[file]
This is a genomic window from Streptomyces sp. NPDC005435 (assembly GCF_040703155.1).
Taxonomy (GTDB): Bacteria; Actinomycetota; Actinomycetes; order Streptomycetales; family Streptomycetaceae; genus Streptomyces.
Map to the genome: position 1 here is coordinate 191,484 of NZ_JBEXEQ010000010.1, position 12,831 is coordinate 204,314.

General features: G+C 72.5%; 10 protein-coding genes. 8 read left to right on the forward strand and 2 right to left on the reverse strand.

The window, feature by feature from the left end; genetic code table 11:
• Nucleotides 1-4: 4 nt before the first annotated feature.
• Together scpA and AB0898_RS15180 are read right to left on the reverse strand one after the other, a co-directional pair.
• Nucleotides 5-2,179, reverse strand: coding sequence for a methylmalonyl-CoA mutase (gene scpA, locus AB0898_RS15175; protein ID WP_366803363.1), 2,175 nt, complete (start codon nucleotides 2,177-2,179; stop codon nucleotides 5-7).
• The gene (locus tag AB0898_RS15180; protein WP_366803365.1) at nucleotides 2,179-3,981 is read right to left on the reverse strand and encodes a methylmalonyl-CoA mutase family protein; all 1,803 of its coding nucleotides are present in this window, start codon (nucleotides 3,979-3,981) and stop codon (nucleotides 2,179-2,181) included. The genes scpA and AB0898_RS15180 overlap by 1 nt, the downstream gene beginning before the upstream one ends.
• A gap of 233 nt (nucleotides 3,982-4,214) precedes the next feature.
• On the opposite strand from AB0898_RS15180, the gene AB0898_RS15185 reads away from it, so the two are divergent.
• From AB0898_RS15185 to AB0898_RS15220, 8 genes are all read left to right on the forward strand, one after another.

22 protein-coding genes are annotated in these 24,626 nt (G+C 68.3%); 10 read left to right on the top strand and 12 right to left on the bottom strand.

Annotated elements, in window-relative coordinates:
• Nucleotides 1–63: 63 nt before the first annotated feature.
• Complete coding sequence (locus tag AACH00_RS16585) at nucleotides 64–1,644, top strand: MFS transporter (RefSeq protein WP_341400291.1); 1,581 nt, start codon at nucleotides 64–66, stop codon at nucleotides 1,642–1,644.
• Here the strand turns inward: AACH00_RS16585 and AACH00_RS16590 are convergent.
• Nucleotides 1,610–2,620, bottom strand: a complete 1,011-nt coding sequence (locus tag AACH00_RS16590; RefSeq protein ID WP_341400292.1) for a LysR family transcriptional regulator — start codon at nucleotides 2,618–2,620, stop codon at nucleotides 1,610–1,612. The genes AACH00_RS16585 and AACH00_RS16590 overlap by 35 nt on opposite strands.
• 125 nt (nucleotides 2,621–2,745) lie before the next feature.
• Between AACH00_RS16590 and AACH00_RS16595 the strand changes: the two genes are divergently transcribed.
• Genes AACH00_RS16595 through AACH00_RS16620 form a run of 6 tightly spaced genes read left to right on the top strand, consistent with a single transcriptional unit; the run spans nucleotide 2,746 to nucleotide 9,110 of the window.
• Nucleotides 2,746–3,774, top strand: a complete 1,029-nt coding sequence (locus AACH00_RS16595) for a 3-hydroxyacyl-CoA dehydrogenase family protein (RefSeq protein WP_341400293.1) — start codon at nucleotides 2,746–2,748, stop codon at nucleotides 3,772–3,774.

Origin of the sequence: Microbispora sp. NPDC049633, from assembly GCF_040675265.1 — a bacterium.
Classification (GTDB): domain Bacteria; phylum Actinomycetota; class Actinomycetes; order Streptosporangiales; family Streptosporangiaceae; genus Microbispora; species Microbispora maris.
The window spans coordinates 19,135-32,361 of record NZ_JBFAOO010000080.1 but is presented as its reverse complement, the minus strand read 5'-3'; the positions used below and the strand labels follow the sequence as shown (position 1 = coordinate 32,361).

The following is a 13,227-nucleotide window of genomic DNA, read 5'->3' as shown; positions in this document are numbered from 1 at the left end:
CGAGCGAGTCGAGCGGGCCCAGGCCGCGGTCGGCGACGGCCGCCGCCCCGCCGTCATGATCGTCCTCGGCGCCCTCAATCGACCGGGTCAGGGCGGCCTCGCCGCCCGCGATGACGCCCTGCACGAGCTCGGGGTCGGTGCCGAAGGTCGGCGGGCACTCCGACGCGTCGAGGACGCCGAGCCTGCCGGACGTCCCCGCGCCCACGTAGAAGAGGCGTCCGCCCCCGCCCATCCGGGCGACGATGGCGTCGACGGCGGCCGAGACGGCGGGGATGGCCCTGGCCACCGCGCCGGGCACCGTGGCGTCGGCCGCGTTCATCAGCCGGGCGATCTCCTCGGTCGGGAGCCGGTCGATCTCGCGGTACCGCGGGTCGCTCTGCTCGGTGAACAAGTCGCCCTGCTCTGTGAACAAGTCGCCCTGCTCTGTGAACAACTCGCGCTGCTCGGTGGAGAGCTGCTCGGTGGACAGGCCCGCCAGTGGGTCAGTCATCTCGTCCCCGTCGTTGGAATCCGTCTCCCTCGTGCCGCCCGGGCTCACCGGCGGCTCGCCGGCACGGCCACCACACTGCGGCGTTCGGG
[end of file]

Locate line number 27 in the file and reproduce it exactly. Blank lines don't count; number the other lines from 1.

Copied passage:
CGAGCGAGTCGAGCGGGCCCAGGCCGCGGTCGGCGACGGCCGCCGCCCCGCCGTCATGATCGTCCTCGGCGCCCTCAATCGACCGGGTCAGGGCGGCCTCGCCGCCCGCGATGACGCCCTGCACGAGCTCGGGGTCGGTGCCGAAGGTCGGCGGGCACTCCGACGCGTCGAGGACGCCGAGCCTGCCGGACGTCCCCGCGCCCACGTAGAAGAGGCGTCCGCCCCCGCCCATCCGGGCGACGATGGCGTCGACGGCGGCCGAGACGGCGGGGATGGCCCTGGCCACCGCGCCGGGCACCGTGGCGTCGGCCGCGTTCATCAGCCGGGCGATCTCCTCGGTCGGGAGCCGGTCGATCTCGCGGTACCGCGGGTCGCTCTGCTCGGTGAACAAGTCGCCCTGCTCTGTGAACAAGTCGCCCTGCTCTGTGAACAACTCGCGCTGCTCGGTGGAGAGCTGCTCGGTGGACAGGCCCGCCAGTGGGTCAGTCATCTCGTCCCCGTCGTTGGAATCCGTCTCCCTCGTGCCGCCCGGGCTCACCGGCGGCTCGCCGGCACGGCCACCACACTGCGGCGTTCGGG